There are two things you need to do to avoid jet lag.
- Adjust to the local time of your destination as soon as possible, generally as soon as you board your flight. That means eating on your new local time, and sleeping on your new local time.
- Stay up until bedtime at your destination the day you arrive. If you go to sleep at noon, you’re going to be off for days. You need to force yourself to power through.
Both of these can be challenging, but there are ways to make them much easier.
Get on the plane and if it’s bed time in your destination, go to bed. If it isn’t, stay up. Plan your meals based on the new local time, too. That might mean eating before the flight rather than on it.
Short overnight flights, like flying Eastbound East Coast to Europe, can be frustrating. You leave at night and arrive in the morning and have a full day ahead of you, but to really take advantage of it you need to sleep.
New York, DC, or Boston to London or even Paris can take less than 7 hours. You want:
- A fully flat seat in business class
- All aisle access so no one is climbing over anyone else and waking them
- Meal service to end quickly, and lights out quickly, so you can sleep.
I don’t want to be woken for breakfast, the second meal on a short overnight isn’t going to be impressive (though I’ll try it if I’m up anyway).
The idea is to maximize the amount of sleep you’ll get. I don’t want to be woken for breakfast, it isn’t very good on most airlines anyway. And I bring my own noise cancelling headset. American Airlines flight attendants collect theirs way too early, often nearly an hour before landing.
Nothing beats Qantas’ “Sleep Sooner” program for short overnights in Airbus A330 business class from Asia to Australia.
- They allow recline during taxi, takeoff, and landing.
- You can request (in the lounge before boarding) to have your seat pre-reclined [not in the Spirit way] with mattress and duvet laid out and pillow on the seat.
- Your amenity kit and bottle of water will be there as well.
They mute the cabin lights right from the start. Eat in the lounge, board, and start to get comfortable for sleeping immediately.
When You Arrive
Sleeping, and waking on local schedule at your destination, is the number one way to beat jet lag. Then stay up at your destination on arrival and go to bed as close to when the locals do as possible.
When I take an overnight flight to Europe or Asia that arrives in the morning, I take a shower and change clothes. If it’s sunny, take a walk. If my schedule allows I will take a nap. I will get up and make myself go out to dinner. This can be tough. I’ll be dead tired. Doesn’t matter. I want to go out, ideally a late dinner, so that I’m tired and fall right to sleep when I get back to the hotel.
If I have the time I’ll let myself sleep in the next day, for me that means 8am. Otherwise I’ll get up at 6am per usual and will be more or less adjusted to the time right away.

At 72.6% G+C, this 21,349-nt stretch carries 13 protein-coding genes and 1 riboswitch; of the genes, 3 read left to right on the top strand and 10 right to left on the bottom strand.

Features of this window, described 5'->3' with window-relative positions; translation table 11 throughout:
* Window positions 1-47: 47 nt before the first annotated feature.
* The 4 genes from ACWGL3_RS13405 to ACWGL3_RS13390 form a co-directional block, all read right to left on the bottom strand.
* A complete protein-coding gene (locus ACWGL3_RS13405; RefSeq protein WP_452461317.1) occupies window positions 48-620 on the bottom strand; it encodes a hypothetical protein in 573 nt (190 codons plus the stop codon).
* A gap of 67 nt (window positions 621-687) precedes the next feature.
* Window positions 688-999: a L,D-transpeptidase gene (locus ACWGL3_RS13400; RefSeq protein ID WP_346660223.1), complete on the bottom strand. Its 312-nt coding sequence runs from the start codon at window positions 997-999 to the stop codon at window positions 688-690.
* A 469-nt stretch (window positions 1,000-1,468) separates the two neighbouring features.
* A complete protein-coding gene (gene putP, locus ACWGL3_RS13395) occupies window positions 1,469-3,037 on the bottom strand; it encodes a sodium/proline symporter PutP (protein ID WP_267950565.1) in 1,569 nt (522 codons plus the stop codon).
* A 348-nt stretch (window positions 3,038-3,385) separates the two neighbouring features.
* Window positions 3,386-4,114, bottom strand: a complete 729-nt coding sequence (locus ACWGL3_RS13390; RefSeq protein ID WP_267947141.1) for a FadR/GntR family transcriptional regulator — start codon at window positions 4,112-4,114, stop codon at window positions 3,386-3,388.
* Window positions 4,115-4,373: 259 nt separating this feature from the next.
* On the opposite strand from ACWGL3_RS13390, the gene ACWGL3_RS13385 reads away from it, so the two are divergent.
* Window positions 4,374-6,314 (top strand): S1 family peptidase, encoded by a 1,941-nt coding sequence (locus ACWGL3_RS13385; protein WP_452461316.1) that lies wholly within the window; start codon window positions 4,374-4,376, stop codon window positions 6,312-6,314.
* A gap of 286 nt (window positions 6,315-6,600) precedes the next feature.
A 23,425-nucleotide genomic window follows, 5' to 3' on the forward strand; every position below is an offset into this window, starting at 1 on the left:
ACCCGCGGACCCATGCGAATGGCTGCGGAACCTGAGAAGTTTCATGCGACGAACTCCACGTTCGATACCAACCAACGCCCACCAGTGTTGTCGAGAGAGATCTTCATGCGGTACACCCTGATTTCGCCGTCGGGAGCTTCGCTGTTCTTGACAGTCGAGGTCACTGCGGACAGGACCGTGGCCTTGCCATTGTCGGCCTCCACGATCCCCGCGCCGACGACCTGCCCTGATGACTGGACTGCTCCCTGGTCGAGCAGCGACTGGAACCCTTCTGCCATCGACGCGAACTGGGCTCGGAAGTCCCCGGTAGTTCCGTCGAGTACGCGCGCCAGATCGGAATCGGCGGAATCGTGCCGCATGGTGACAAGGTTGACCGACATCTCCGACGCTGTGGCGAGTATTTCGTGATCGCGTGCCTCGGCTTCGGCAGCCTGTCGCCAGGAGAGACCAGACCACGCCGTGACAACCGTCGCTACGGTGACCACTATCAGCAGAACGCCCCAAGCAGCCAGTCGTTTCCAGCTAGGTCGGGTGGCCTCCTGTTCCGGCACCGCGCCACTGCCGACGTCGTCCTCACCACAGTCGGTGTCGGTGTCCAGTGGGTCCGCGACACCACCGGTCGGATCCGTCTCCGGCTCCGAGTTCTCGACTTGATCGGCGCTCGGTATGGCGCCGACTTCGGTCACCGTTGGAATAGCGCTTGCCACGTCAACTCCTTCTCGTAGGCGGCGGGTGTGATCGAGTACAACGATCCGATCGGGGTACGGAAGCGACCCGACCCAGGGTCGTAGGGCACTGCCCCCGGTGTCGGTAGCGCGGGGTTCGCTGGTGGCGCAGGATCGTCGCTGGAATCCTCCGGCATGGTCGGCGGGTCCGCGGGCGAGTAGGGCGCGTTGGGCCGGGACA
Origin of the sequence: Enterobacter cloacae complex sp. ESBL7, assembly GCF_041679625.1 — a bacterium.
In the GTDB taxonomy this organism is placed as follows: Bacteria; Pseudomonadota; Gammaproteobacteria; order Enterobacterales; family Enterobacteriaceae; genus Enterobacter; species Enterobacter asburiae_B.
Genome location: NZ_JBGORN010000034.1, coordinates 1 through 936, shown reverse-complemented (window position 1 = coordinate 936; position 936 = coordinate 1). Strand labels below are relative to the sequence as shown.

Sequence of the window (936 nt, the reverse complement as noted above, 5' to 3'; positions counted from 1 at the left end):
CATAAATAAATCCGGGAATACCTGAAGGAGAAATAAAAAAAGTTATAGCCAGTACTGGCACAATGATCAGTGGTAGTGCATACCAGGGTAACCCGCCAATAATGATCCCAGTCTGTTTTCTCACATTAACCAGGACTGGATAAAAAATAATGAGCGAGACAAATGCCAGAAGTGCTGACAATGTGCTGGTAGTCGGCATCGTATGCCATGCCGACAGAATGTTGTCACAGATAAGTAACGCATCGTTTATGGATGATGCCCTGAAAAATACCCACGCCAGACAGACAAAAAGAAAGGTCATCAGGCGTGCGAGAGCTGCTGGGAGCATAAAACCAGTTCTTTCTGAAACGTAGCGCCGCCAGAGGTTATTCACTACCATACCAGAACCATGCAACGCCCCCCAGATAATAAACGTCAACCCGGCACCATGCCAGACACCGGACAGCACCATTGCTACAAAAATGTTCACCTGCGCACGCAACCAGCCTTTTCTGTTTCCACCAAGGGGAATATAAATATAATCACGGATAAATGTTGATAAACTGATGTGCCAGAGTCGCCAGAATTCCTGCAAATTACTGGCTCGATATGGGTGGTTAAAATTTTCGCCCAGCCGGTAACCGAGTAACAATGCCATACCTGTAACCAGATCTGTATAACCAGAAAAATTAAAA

But when it’s bed time, I go to bed. I have a tendency to get off of a long flight without internet and think I need to clear my mind, so I check in on e-mail and work and that just sets my mind racing with a million things. So it’s a bad idea.
When arriving at a destination late at night, I will avoid work when I arrive at the hotel. My only concession is that while making the trip from the airport to hotel I will clean out email. That’s why in most cities I’ll avoid public transit, I want to get in the back of a car, fire up an internet connection, and work for however long it takes to get to the hotel. That doesn’t work everywhere (Tokyo) but it works in most cities.
Putting It Into Practice
The two hardest things about jet lag are:
- Sleeplessness. Going to sleep, you wake up a few hours later and are up throughout the middle of the night. That makes the coming day tough. And it makes staying up through the day tough, but a nap just makes the cycle even more likely to repeat.
- Flexibility. If you don’t have to push through you won’t, but the best thing to do is to push through until bedtime in your local destination.
I find adjusting to Europe is easy. I go over, stay up until bedtime, maybe sleep in a little bit and I’m fine by my second day as long as I go out to a nice dinner the day I arrive. The same applies to South America after an overnight flight even without significant time change.
Returning from Europe I get tired by 7pm or so for the first couple of days back home. But it’s no big deal.
Coming back from Asia doesn’t prove much of a challenge for me unless I take a flight that gets me home early in the day. It makes staying up until bed time hard. That’s when I need to follow the practice of taking a nap and going out to dinner even when I’m home.
I find going to Asia much harder than anything else, since being 12 hours off my body thinks it’s the exact opposite of local time — wants to sleep during the day, wants to be up at night. And the older I get the harder it is.
There’s the usual advice, none of which has much mattered for me — especially to drink lots of water and to avoid alcohol and coffee.
If I’m going to Asia then I will need a full day to adjust. I might be sleepless that first night. The solution is to power through the next day (allowing myself a nap) so that I’m exhausted at local bed time on day two.
Routine matters a lot. Begin to get into the local time as soon as possible. Set your watch to the new time right away. Plan your sleep schedule based on when you want to sleep at your destination — don’t sleep the last several hours of a flight if you need to sleep on arrival for instance. And try to time your meals closer to when you’ll be eating at your destination.
And a good business or first class experience on the way over makes this all much easier.